It's not my usual posting day, but I have a smitch of time and some odds and ends for y'all.
Simon Owen of the media commentary and interview blog Bloggasm has an interview with yours truly. He does his research on everyone he contacts, which makes for some interesting questions (also check out the interview with C. Max Magee of The Millions). I got a chance to send shout-outs to my favorite book industry lit-bloggers at the end; thanks for being around, guys!
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Two blogs have posed open-ended questions to readership lately, and I thought I'd extend the questions to you. Feel free to respond in comments here, or on the source blogs.
Matthew Tiffany of Condalmo asks, what's with the hostility toward the short story? I never got around to answering the question myself, but several others did, and Matt has compiled their comments in this post. Feel free to continue the conversation with your own thoughts on short fiction and its discontents.
Dan Wicket of the Emerging Writers Network forwards the question of EWN member Quinn Dalton:
"Hey Dan! I’m moderating a discussion at my local library about the role libraries can play in communities—how it can best support what people need and want, with all the available resources online. I wondered if I could throw this out to the EWN membership—folks could answer any or all of the 3 questions as they please:
What do you want from your library these days (ours already supports online book discussion groups, video/audio downloads, online catalog and many search engines).
What do you see happening with publishing now and in the near future—print on demand, e-books?
What are the best online resources—blogs, literary communities, etc., that you use on a regular basis these days (we’ll assume EWN is at the top of this list)?"
Any thoughts on the role and potential of libraries can be emailed to Dan by clicking on the "Email Me" link on the left of the Emerging Writers Network site. Your answers might play a role in helping readers, writers and libraries find ways to link up!
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Dan was also the one who sent me his responses to the little "One Book" survey making the rounds among blogs. I'm usually mildly opposed to such memes, but this one was too much fun to pass up. You can read my responses below. Then make your own answers and send them to me! (And also send me links to other blogs that have already responded -- I can't find or remember them right now.)
One book that changed your life.
Annie Dillard's Pilgrim at Tinker Creek. One of the only nonfiction books to ever make me cry, and one that shocked me into new ways of looking at the world, myself, and the art and purpose of writing. (Also Thornton Wilder's The Bridge of San Luis Rey and Kapuscinski's The Shadow of the Sun.)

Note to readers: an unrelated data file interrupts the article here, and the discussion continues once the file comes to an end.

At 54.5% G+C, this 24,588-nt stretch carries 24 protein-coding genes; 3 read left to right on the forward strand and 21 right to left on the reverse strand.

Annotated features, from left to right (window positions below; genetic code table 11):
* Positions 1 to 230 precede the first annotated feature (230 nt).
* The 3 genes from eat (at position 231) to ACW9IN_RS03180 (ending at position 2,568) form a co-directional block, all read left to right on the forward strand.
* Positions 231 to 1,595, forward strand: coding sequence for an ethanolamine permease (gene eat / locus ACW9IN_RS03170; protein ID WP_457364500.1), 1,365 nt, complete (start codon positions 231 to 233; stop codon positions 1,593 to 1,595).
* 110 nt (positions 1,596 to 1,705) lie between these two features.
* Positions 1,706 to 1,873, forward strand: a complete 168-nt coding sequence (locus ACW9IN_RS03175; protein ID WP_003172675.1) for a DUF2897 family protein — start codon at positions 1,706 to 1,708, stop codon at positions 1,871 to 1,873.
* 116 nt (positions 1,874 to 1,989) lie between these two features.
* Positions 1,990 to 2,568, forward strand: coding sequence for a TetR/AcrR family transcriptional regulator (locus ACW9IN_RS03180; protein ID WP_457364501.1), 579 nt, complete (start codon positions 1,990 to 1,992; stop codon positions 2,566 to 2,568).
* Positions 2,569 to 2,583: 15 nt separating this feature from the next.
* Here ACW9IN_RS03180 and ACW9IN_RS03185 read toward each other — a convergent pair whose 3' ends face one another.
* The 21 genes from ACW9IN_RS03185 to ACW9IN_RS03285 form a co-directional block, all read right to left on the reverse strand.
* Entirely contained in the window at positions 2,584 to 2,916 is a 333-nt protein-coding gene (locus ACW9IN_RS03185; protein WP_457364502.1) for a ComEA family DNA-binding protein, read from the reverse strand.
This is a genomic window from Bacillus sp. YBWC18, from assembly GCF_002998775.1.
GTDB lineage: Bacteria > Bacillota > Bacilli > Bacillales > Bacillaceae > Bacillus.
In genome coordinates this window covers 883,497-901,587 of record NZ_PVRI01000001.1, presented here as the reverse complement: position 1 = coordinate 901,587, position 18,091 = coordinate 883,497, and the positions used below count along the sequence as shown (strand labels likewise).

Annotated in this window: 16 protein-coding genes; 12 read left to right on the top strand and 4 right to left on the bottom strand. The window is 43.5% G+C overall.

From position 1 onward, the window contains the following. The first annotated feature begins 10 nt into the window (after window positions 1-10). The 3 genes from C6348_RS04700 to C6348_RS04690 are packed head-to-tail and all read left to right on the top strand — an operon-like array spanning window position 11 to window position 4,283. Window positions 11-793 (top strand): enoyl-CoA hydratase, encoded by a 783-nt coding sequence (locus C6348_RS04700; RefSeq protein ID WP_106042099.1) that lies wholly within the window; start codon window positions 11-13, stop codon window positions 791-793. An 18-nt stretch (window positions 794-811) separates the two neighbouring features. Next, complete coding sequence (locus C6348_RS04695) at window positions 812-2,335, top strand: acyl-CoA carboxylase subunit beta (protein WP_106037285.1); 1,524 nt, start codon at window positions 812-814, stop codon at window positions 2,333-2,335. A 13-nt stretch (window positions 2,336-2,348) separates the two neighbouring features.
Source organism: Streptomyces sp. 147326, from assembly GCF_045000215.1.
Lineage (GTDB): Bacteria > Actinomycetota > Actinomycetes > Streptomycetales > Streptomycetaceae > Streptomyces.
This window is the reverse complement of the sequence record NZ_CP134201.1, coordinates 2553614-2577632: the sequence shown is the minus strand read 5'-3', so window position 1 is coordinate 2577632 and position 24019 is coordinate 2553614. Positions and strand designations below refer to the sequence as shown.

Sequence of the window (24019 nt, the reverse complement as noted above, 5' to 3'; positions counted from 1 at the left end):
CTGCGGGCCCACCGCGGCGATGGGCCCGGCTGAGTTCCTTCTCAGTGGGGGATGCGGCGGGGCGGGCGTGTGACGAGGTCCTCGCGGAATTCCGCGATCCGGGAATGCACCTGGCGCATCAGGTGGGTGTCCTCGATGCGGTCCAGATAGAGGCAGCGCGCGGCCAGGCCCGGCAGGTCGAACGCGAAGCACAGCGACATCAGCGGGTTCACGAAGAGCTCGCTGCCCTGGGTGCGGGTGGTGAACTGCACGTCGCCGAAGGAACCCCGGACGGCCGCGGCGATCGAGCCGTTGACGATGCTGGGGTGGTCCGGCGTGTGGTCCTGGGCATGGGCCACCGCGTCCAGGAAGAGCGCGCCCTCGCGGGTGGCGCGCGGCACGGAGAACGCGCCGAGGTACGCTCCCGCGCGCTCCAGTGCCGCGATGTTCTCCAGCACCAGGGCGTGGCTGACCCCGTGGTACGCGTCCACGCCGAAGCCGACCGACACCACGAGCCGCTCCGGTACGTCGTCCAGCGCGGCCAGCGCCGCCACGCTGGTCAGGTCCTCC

One book that you’ve read more than once.
L.M. Montgomery's Anne of Green Gables -- I actually read the entire series every summer in my teens. It probably gave me some hopelessly romantic notions, but I like to think it also taught me a little about the power of imagination, family, and place.
One book you’d want on a desert island.
David Mitchell's Cloud Atlas. Favorite book of the last ten years -- I've already read it twice, and I feel like I could read it another dozen times with satisfaction.
One book that made you laugh.
Allessandro Boffa's You're An Animal, Viskovitz! made me snort aloud in public places. Couldn't sell it to anyone to save my life, but the chapter where a snail falls in love with itself is one of the funniest things I've ever read. (Also White Teeth, The Pirates! In An Adventure With Scientists, and every Jeeves & Wooster book by P.G. Wodehouse)
One book that made you cry.
Arundhati Roy's The God of Small Things had me wracked with sobs; my college roommate got a little worried. (But a lot of books make me cry, as the ALP can attest. Everything Is Illuminated, Cloud Atlas, Caddie Woodlawn -- almost any emotionally resonant book can make my throat hurt and vision blur.)
One book that you wish had been written.
I wish C.S. Lewis had written more Chronicles of Narnia. The world he created seems like it has space for infinitely more stories, and I wish he would have complicated it a little more.
One book that you wish had never been written.
The friggin' Da Vinci Code. I hate that people confuse fiction with fact; I hate that people accept bad writing for the sake of a "fast pace"; I hate that every bookstore has had to sell it in order to stay afloat, and that every conversation about the state of the book world has had to mention it. I'm just glad it's finally starting to die down.
One book you’re currently reading.
Shelly Jackson's Half Life. Brilliant dark comedy about unhappily conjoined twins in a world where radiation has made "twofers" a powerful special interest group -- cleverly speculative, psychologically astute, symbolically resonant, imaginatively bizarre. Good stuff.
One book you’ve been meaning to read.
Laura Miller's Reluctant Capitalists, about the evolution of the bookselling industry. Nonfiction is a lot harder for me to motivate myself to read (and this is a dense academic book), but this is a subject I'm deeply interested in, so I'll get to it.
Hope to hear from ya!
Storylines honours children’s writers
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